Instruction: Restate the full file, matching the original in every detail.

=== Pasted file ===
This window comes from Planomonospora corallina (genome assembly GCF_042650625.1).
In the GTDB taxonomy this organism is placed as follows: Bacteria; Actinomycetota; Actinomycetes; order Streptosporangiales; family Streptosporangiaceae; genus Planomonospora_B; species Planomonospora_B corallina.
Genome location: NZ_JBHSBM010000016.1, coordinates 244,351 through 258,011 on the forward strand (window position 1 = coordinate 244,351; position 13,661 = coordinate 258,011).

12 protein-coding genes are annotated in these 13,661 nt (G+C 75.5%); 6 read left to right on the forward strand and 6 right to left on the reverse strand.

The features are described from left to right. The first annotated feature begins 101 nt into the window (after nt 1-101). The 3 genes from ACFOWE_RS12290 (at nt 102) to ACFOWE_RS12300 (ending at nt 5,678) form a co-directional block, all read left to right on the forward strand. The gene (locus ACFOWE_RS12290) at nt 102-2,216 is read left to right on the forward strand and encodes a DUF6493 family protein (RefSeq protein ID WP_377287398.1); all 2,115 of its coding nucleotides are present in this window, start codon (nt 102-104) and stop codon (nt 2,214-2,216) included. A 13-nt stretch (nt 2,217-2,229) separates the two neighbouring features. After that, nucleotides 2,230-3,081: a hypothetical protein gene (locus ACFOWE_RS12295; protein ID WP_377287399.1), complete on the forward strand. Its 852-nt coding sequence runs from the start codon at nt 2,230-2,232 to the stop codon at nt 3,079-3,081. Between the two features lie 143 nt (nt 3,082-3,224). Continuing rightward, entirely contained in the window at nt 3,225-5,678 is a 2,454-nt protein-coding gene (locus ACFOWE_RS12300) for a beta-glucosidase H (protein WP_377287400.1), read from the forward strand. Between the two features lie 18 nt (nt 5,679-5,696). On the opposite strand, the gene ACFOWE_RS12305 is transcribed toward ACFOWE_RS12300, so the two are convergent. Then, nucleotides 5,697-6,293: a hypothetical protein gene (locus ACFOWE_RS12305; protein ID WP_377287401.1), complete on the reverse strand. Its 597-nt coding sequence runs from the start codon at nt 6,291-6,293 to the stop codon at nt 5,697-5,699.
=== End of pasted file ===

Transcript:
This window comes from Planomonospora corallina (genome assembly GCF_042650625.1).
In the GTDB taxonomy this organism is placed as follows: Bacteria; Actinomycetota; Actinomycetes; order Streptosporangiales; family Streptosporangiaceae; genus Planomonospora_B; species Planomonospora_B corallina.
Genome location: NZ_JBHSBM010000016.1, coordinates 244,351 through 258,011 on the forward strand (window position 1 = coordinate 244,351; position 13,661 = coordinate 258,011).

12 protein-coding genes are annotated in these 13,661 nt (G+C 75.5%); 6 read left to right on the forward strand and 6 right to left on the reverse strand.

The features are described from left to right. The first annotated feature begins 101 nt into the window (after nt 1-101). The 3 genes from ACFOWE_RS12290 (at nt 102) to ACFOWE_RS12300 (ending at nt 5,678) form a co-directional block, all read left to right on the forward strand. The gene (locus ACFOWE_RS12290) at nt 102-2,216 is read left to right on the forward strand and encodes a DUF6493 family protein (RefSeq protein ID WP_377287398.1); all 2,115 of its coding nucleotides are present in this window, start codon (nt 102-104) and stop codon (nt 2,214-2,216) included. A 13-nt stretch (nt 2,217-2,229) separates the two neighbouring features. After that, nucleotides 2,230-3,081: a hypothetical protein gene (locus ACFOWE_RS12295; protein ID WP_377287399.1), complete on the forward strand. Its 852-nt coding sequence runs from the start codon at nt 2,230-2,232 to the stop codon at nt 3,079-3,081. Between the two features lie 143 nt (nt 3,082-3,224). Continuing rightward, entirely contained in the window at nt 3,225-5,678 is a 2,454-nt protein-coding gene (locus ACFOWE_RS12300) for a beta-glucosidase H (protein WP_377287400.1), read from the forward strand. Between the two features lie 18 nt (nt 5,679-5,696). On the opposite strand, the gene ACFOWE_RS12305 is transcribed toward ACFOWE_RS12300, so the two are convergent. Then, nucleotides 5,697-6,293: a hypothetical protein gene (locus ACFOWE_RS12305; protein ID WP_377287401.1), complete on the reverse strand. Its 597-nt coding sequence runs from the start codon at nt 6,291-6,293 to the stop codon at nt 5,697-5,699.